Morsi staged his own coup
PV VivekanandThere was a sort of disbelief over the news that Egyptian President Mohammed Morsi retired the head of the ruling military council and took a series of measures aimed at consolidating power in his hands.
In one fell swoop, Morsi turned the table against the Supreme Council of the Armed Forces (SCAF), which took power when long-time president Hosni Mubarak was forced to resign, in February last year. The new military rulers showed every sign of being determined to maintain the grip on power at the helm of the Egyptian armed forces, as an entity within an entity, beyond civilian oversight.
The disbelief came because Morsi, who is a member of the influential Muslim Brotherhood, was not seen in a position to challenge the military dictatorship. While it was always known that there had to be a showdown between the military and the political forces of the country, few expected it to happen so soon after Morsi took office as president.
Hussein Tantawi, who headed SCAF, came from the same mould as Mubarak and his two predecessors, Anwar Sadat and Jamal Abdul Nasser, who led the Free Officers’ Movement that toppled the monarchy in 1952. Since assuming power in post-Mubarak Egypt, Tantawi and his chief of staff Sami Anan fought every step of the way against any move that would have challenged the self-assumed supremacy of the country’s military. They outguessed the opposition parties, including the Brotherhood, other Islamists and liberal activists, and preempted their options. They had the judiciary on their side since they had retained the Mubarak-era courts and judges, as well as the main structures of the ousted regime in place.
When it appeared that Morsi, the Brotherhood candidate, was poised to win the presidential election held in June, Tantawi moved to strip the president of real authority. With help from the judiciary, he disbanded the post-Mubarak parliament, dominated by Islamists, and assumed legislative powers for himself. He also pursued his agenda of constitutionalizing guarantees that preserve the privileged status of the armed forces with no accountability to the government.
Tantawi wanted the military to be the foundation of government power and in ultimate control of the country, with its own budget and its vast financial assets enjoying immunity from civilian view or control. But he, and his aides and intelligence agencies, failed to realise that the Muslim Brotherhood was very active behind the scenes. The group’s leaders were sounding out the ranks of the military, including the 19-member SCAF itself, before they moved swiftly and effectively. They were also looking for opportunities to discredit the military.
The recent military attacks in the Sinai desert offered them a very good opportunity. The military council was accused of negligence because reports, particularly after the February 2011 revolution, had said that militants were significantly increasing their presence in the Sinai Peninsula. The 14 attacks militants carried out to destroy a Sinai pipeline pumping gas to Israel and Jordan were produced as further proof of major shortcomings in the military’s planning and preparation for any eventuality
The Muslim Brotherhood’s Freedom and Justice Party (FJP) is even planning to demand an investigation into the Sinai attacks to determine the military’s responsibility for having failed to prevent the violence. The investigation will target the military council leaders for “their responsibility for the recent Rafah attacks (near the Egypt-Gaza border), as well as other incidents of violence that occurred after the rebellion”, according to FJP functionary Mohammed Al Damaty.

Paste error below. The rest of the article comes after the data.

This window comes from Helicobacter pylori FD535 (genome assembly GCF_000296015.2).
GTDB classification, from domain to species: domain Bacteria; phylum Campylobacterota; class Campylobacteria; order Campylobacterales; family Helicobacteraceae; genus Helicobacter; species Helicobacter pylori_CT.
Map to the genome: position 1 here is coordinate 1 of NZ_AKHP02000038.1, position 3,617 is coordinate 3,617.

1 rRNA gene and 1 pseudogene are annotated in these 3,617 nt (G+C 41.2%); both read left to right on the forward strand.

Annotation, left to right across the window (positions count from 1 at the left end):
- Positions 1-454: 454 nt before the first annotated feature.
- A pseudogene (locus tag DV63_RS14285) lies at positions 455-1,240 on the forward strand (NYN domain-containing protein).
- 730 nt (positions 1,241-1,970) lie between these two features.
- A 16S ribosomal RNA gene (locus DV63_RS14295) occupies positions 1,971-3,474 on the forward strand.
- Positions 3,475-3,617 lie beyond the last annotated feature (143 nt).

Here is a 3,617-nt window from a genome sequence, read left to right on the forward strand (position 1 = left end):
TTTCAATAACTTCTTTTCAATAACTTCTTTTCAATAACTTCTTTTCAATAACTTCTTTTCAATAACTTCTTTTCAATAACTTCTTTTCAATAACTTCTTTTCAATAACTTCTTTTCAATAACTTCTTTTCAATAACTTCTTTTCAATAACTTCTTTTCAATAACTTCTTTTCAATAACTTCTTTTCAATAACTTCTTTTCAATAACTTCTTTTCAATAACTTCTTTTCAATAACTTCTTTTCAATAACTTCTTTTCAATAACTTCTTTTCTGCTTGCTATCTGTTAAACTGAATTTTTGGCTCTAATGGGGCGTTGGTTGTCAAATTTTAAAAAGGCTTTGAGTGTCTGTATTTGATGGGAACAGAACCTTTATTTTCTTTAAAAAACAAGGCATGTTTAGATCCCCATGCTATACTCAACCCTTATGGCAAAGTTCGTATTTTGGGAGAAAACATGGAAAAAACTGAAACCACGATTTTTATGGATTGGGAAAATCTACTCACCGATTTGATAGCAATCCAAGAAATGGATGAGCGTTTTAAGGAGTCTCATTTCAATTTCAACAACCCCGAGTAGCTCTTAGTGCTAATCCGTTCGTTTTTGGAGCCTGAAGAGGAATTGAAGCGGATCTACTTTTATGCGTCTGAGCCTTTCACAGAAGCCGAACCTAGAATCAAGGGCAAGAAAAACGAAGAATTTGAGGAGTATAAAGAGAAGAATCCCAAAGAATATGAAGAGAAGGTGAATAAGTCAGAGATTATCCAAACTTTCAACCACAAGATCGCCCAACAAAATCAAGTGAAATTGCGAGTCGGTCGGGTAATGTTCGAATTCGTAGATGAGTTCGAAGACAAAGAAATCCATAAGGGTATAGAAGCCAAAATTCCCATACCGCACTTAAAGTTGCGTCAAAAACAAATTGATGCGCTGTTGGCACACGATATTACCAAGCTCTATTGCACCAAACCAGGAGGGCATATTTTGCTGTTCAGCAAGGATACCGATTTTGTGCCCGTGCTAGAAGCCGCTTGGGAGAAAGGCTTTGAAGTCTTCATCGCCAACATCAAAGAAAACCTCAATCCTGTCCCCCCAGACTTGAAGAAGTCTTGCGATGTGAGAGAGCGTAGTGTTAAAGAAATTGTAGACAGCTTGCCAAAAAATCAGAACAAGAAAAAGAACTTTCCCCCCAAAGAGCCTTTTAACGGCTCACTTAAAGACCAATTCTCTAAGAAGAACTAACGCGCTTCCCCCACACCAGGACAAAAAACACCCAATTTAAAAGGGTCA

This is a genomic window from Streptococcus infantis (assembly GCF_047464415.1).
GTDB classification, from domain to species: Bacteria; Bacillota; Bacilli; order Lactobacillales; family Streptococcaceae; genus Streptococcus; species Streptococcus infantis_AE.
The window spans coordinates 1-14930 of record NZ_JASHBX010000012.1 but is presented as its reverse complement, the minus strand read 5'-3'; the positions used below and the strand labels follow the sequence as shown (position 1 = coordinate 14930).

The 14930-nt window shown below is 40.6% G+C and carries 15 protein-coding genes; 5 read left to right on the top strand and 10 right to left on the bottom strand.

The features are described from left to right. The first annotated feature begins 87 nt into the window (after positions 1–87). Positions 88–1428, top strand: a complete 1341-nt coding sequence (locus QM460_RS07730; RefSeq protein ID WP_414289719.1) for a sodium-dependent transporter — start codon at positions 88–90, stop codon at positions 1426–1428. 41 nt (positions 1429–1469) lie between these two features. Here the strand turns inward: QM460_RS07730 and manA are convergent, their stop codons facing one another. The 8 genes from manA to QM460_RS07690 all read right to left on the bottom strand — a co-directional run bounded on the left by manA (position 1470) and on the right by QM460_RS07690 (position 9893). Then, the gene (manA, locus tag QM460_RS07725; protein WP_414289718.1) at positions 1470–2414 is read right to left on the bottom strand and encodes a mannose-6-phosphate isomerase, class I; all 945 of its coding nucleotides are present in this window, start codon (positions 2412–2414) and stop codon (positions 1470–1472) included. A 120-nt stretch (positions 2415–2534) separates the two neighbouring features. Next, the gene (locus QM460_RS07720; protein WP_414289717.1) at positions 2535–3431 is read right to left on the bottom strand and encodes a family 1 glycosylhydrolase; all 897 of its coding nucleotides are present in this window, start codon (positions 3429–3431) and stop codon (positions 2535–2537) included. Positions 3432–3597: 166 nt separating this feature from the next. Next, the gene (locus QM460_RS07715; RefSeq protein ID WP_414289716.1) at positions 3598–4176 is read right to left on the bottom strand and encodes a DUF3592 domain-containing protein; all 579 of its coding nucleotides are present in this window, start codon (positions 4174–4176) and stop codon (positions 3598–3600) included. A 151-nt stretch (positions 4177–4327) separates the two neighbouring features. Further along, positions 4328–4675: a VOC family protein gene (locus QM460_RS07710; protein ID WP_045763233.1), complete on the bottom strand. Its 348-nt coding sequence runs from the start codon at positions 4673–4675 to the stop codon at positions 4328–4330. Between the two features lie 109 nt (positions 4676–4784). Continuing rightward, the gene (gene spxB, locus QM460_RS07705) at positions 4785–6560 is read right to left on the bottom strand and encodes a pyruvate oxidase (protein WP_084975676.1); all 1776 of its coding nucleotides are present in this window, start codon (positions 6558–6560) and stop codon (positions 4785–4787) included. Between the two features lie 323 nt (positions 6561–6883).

The Muslim Brotherhood had an advantage while working with the ranks of the military. Even some of the top commanders in the SCAF believed in the Muslim Brotherhood as a unifying force in the country. They had no problem accepting the Brotherhood rule of the country when the choice was put to them by Morsi.
Tantawi found himself in a minority camp within SCAF and had no option but to take retirement and accept Morsi’s offer of a job as a presidential adviser, as a guarantee that he would not be prosecuted for crimes he might have committed during the Mubarak era.
It was no coincidence that Morsi named Lieutenant-General Sedky Sobhy as the new commander of the Egyptian military. Although a past student of the US Army War College, Sobhy is known to have written a 10,360-word paper in which he called for the US to withdraw its military forces from the Middle East, revamp the way it provides aid to Egypt in order to foster economic development and criticized the U.S. for pursuing a “one-sided” policy in the region.
Clearly, the Brotherhood did not want a military commander who believed in a close alliance with the US, and Sobhy appears to have fit in the bill.
The Brotherhood, which has seen itself targeted for bitter criticism and attacks aimed at undermining its credibility, has also replaced the editors of nearly 50 “national” Egyptian publications.
It is only the beginning of sweeping changes that the Brotherhood plans in order to secure absolute power. The group, which used to work closely with all political parties until the ouster of Mubarak, is now at odds with other political forces of the country as it pursues its agency.
Morsi and other Brotherhood leaders have made repeated pledges that they will not try to impose the group’s agenda on the country, will respect the right of every Egyptian, will treat everyone equally and will work closely with every group to “truly democratize” Egypt. But they have yet to prove that they do mean to deliver on their pledges.
Of course, they do need time, but the world is closely watching the way they are going about implementing the Muslim Brotherhood’s own agenda.
PV Vivekanand works for the UAE-based Gulf Today newspaper. This piece appeared on The Jordan Times On Aug. 19.